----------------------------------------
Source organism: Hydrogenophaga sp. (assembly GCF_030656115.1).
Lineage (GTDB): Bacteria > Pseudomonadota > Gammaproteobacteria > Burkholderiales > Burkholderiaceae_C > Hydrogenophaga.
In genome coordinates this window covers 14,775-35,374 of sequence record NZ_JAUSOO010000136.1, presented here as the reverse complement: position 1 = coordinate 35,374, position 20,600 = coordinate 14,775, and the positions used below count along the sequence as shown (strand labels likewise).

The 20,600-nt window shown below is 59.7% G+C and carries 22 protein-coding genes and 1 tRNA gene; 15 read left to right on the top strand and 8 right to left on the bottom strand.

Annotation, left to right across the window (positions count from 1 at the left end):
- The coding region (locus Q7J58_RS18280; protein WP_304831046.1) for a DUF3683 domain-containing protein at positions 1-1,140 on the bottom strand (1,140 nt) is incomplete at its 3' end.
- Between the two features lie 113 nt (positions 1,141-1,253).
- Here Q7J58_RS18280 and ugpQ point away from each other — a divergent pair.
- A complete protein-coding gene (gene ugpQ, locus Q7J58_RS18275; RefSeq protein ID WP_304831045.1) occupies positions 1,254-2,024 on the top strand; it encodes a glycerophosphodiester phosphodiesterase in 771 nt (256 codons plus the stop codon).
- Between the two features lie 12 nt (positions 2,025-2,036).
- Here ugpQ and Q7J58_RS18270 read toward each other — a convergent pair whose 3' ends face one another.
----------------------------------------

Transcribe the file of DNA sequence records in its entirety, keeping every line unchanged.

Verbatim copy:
Source organism: Hydrogenophaga sp. (assembly GCF_030656115.1).
Lineage (GTDB): Bacteria > Pseudomonadota > Gammaproteobacteria > Burkholderiales > Burkholderiaceae_C > Hydrogenophaga.
In genome coordinates this window covers 14,775-35,374 of sequence record NZ_JAUSOO010000136.1, presented here as the reverse complement: position 1 = coordinate 35,374, position 20,600 = coordinate 14,775, and the positions used below count along the sequence as shown (strand labels likewise).

The 20,600-nt window shown below is 59.7% G+C and carries 22 protein-coding genes and 1 tRNA gene; 15 read left to right on the top strand and 8 right to left on the bottom strand.

Annotation, left to right across the window (positions count from 1 at the left end):
- The coding region (locus Q7J58_RS18280; protein WP_304831046.1) for a DUF3683 domain-containing protein at positions 1-1,140 on the bottom strand (1,140 nt) is incomplete at its 3' end.
- Between the two features lie 113 nt (positions 1,141-1,253).
- Here Q7J58_RS18280 and ugpQ point away from each other — a divergent pair.
- A complete protein-coding gene (gene ugpQ, locus Q7J58_RS18275; RefSeq protein ID WP_304831045.1) occupies positions 1,254-2,024 on the top strand; it encodes a glycerophosphodiester phosphodiesterase in 771 nt (256 codons plus the stop codon).
- Between the two features lie 12 nt (positions 2,025-2,036).
- Here ugpQ and Q7J58_RS18270 read toward each other — a convergent pair whose 3' ends face one another.